Leash corrections are very difficult to implement with the proper timing, with the proper force, and with the proper technique. I received many private lessons on how to perform leash jerks, and I was still not doing it correctly.
Firstly, and most importantly, the collar correction has to be a quick jerk or snap. There is only tension for an extremely short amount of time (a quarter-second or less), and then the leash should be loose again.
Most people tend to do tugs rather than jerks, which have very little effect on the dog. Instead, it may exacerbate the situation, because there is continuous tension on the leash, causing the dog to get more tense and frustrated.
Secondly, we must be properly positioned for the jerk so that the force is always to the side, rather than directly back. Jerking to the back, may encourage the dog to lunge forward to oppose the force.
Finally, the leash jerk has to be implemented with the proper amount of force so that our dog exhibits an aversive response. It cannot be so hard that it causes our dog to break down, and it cannot be so soft that our dog does not notice it or gets habituated to it. For me, this was the most difficult part.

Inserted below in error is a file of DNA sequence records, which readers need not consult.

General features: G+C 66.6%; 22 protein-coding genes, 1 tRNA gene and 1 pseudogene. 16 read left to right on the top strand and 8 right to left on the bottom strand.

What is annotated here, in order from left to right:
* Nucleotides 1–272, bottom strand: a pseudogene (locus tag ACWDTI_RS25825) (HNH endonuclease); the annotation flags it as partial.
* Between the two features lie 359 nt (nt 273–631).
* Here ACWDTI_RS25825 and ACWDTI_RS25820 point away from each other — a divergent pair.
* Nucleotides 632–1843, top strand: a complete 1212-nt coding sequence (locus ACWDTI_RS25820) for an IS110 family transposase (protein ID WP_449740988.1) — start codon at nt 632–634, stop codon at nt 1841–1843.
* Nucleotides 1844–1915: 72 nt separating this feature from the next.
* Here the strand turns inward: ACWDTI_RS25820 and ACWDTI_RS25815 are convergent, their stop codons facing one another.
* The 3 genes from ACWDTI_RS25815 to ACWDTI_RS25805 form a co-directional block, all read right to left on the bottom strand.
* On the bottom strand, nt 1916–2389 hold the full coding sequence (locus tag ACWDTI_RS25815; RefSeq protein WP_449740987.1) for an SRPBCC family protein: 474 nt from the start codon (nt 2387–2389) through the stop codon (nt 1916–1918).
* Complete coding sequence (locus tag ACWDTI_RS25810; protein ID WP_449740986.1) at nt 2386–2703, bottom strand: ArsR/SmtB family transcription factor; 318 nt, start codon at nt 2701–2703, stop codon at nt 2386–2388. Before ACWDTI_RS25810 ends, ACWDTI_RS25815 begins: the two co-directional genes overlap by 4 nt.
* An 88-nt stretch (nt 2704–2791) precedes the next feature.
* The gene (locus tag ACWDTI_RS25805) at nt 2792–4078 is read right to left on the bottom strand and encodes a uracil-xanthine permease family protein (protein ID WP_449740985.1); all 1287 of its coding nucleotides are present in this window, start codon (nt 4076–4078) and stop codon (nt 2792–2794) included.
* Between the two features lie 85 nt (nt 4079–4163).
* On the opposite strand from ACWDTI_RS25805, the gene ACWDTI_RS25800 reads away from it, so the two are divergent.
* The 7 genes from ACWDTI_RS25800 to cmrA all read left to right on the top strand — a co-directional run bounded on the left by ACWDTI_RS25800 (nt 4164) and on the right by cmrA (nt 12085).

My leash jerks were always too soft, and my Shiba Inu quickly got habituated to it. Instead of improving his behavior, my dog just got frustrated and aggressive whenever I did a leash correction. He would jump and bite on the leash. Ultimately, it got so bad that he would jump on me and bite on my jacket sleeve.
Some people use a martingale collar, prong collar, or choke chain to help them perform more accurate leash jerks, with greater force. I used both the martingale and the prong. However, as with the flat collar, results were good at first, but degraded after my dog got accustomed to the increased force from the prong.
The collar correction may be more appropriate for a less strong-willed breed, but it did not work well on my stubborn Shiba Inu. As with other pain based aversive techniques, leash corrections can also cause our dog to lose trust in us, and develop other behavioral problems, including aggression.
3. Alpha Roll
The alpha roll involves holding or pinning our dog down until he surrenders, gives up, or shuts down.
It is extremely difficult to implement an alpha roll well and in the proper circumstance. In the hands of most pet owners, alpha rolls frequently gets overused and misused.